Wednesday, January 14, 2009

LIVING THE VIDA LOLA by Misa Ramirez (Minotaur)

Move over, Stephanie Plum, there's a new kid on the block! Sacramento PI Lola Cruz who wanted to be an investigator since she was 14 is saucy, sassy, and competent. Unlike typical PIs though, she shares an apartment above her parents' home with her brother. Naturally, everyone in the family is involved in her life and none of them believes Lola should be a detective. Even though Lola refuses to carry a gun, she is a master (mistress) of martial arts, so she feels well able to look after herself. 

When her boss assigns her a missing person case, Lola is thrilled, and she tackles the case with enthusiasm. The case is complicated, nearly as much so as Lola's personal life. As Lola makes progress, she finds that someone is willing to harm her and her family to keep her off the case. 

Lola, her family, some of her co-workers, and her incredibly hunky high school crush are definitely folks I want to spend more time with. So will you.

Monday, January 12, 2009

THE WITCH'S GRAVE by Shirley Damsgaard (Avon)

If you think a small town librarian's life is dull, routine, and boring, you're wrong! Ophelia is a good, but reluctant, witch. Her septuagenarian mother, Abby, and her daughter, Tink, have Opelia sandwiched between them with their psychic capers making it impossible  for Ophelia to ignore her own talents. 

Ophelia is ready for romance with author Stephen Larsen, but he is shot on their first not-date. The sheriff wants her to butt out, but a second shooting leaves her no choice but to meddle. When she becomes a target herself, Ophelia begins to trust herself and her gifts. 

I like Ophelia and her family and would enjoy knowing more about their psychic abilities and the way they use them. Though this is my first book by Damsgaard, I will read more of them--especially if they have "witch" in the title. I do like witches!

Diane Esterly

Sunday, January 11, 2009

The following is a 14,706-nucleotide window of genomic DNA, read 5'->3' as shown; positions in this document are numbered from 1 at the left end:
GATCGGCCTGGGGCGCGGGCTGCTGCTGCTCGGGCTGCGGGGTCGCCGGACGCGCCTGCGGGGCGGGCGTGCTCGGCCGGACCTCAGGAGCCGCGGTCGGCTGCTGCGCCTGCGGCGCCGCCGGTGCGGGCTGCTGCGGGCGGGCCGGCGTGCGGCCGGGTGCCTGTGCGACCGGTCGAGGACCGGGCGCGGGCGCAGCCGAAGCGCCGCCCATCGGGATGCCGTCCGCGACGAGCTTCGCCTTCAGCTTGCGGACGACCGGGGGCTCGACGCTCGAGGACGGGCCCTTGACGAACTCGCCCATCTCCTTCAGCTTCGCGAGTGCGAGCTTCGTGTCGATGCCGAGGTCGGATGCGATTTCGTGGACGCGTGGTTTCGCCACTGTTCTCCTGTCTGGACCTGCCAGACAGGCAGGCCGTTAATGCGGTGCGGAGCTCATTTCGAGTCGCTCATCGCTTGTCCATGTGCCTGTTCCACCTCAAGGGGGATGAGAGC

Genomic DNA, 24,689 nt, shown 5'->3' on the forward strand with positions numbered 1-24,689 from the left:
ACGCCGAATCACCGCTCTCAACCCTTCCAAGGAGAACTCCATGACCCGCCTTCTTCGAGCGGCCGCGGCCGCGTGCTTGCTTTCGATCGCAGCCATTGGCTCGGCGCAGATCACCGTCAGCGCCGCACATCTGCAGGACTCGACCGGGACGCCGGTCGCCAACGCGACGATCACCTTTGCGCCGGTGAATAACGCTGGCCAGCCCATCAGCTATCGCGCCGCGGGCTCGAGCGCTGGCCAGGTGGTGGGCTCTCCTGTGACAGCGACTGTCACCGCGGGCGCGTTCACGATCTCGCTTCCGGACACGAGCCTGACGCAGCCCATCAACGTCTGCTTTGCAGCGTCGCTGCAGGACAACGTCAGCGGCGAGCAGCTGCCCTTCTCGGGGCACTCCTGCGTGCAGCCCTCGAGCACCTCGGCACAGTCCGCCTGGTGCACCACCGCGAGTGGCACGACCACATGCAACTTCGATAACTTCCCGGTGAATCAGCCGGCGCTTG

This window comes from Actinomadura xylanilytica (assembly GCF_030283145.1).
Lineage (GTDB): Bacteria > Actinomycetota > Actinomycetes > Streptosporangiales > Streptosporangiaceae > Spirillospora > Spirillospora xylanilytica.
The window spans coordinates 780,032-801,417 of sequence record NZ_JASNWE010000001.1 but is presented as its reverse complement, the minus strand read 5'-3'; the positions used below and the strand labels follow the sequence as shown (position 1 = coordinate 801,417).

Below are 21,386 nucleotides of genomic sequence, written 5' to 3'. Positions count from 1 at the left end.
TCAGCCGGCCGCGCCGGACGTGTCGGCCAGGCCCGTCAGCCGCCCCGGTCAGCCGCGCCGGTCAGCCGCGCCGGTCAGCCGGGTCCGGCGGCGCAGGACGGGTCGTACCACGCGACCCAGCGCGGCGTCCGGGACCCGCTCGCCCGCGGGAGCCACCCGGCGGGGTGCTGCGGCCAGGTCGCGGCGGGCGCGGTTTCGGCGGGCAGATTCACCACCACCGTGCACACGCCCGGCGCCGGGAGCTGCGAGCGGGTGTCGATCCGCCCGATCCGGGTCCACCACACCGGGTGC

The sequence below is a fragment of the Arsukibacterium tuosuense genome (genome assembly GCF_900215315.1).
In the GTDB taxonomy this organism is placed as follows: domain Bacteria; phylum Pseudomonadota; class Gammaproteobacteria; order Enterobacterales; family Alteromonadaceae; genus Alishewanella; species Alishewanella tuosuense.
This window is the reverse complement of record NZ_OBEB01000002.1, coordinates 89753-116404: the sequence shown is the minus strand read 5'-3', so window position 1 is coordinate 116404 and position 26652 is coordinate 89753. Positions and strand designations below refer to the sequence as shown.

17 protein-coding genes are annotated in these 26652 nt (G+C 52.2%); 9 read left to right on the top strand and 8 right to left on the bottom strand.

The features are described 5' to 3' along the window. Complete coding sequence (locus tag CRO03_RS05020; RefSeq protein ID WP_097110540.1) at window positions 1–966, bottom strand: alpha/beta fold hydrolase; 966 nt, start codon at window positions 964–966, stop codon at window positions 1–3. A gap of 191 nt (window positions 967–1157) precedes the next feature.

PRIME TIME by Hank Phillippi Ryan (Harlequin Next)

It should come as no surprise that the winner of numerous journalism awards knows how to tell a story! Charlotte "Charlie" McNully is worrying that her age is endangering her career as an on-screen TV reorter. She and her producer are out to find a great story for sweeps week. Little do they realize that a series of email spam will send them both on a life-threatening journey.

This delightful book is populated with well-drawn characters who provoke strong feelings--both good and bad--from the reader. Here's hoping this will be a  l-0-n-g series!

Crime Beat Program

Another second Thursday, another program at the Cary, NC Library. This time our focus was on sleuths who are journalists. For a look at the authors we talked about, download the Crime Beat handout.

Tuesday, January 06, 2009

THE CASE OF THE DECEIVING DON by Carl Brookins (Five Star)

He's ba-ack! Twin Cities detective Sean Sean doesn't have to look for cases. Sometimes they almost literally drop in his lap. Case in point: A senior citizen from the nearby assisted living facility is wheeling about in his motorized wheelchair when he's blown up! Sean feels an obligation to look into his neighbor's death. When he realizes the deceased was actually a mafia don, it's too late to back out of the investigation. Suddenly Sean is having to look over his shoulder as well as into a case. 

Sean Sean has moved into my top ten of fictional detectives.

LEFTOVER DEAD by Jimmie Ruth Evans (Berkley)

Things should be settling down for Texas waitress Wanda Nell Culpepper. Her older daughter and grandson have moved out of Wanda's trailer and her new husband Jack has moved in. When Jack, who writes true crime books when he's not teaching, comes home from a morning run, he's bristling with excitement: The school custodian has just told him about a 30-year old murder that was hushed up by town officials. The newlyweds feel obligated to put a name to the unidentified dead girl. Their research, quite naturally, uncovers secrets that some folks wantto remain hidden.

The "Trailer Park" series is a welcome addition to the Southern traditional mystery genre.

News from Steve Brewer

I got an email from mystery author Steve Brewer about his weekly humor column. It's moved to aNewsCafe, an online magazine. If you've enjoyed his wild and wacky mystery novels, you'll probably like hearing about his life as a Mr. Mom.

Thursday, January 01, 2009

DEAD MAN DANCING by Marcia Talley (Severn House)

Reading DEAD MAN DANCING on New Year's Eve was even better than dodging the happy revelers who used to bump into us when we went out on the busiest dance night of the year. Hannah's sister is getting married soon and wants to have a band at the wedding. In order to get a group rate for classes, she ropes in family members to join the lessons. 

Ruth's fiance competed in ballroom while in college, so the couple is quickly singled out to compete for a slot in the reality TV show "Shall We Dance?" Hannah relates their progress and problems (including a mugging and two murders) and gives a realistic view of dance classes (even though her characters learn extremely quickly!). As in all of Marcia's books, characters are well drawn and the dialogue crisp.

As Katherine Murray use to say, "Put a little fun in YOUR life: Try dancing."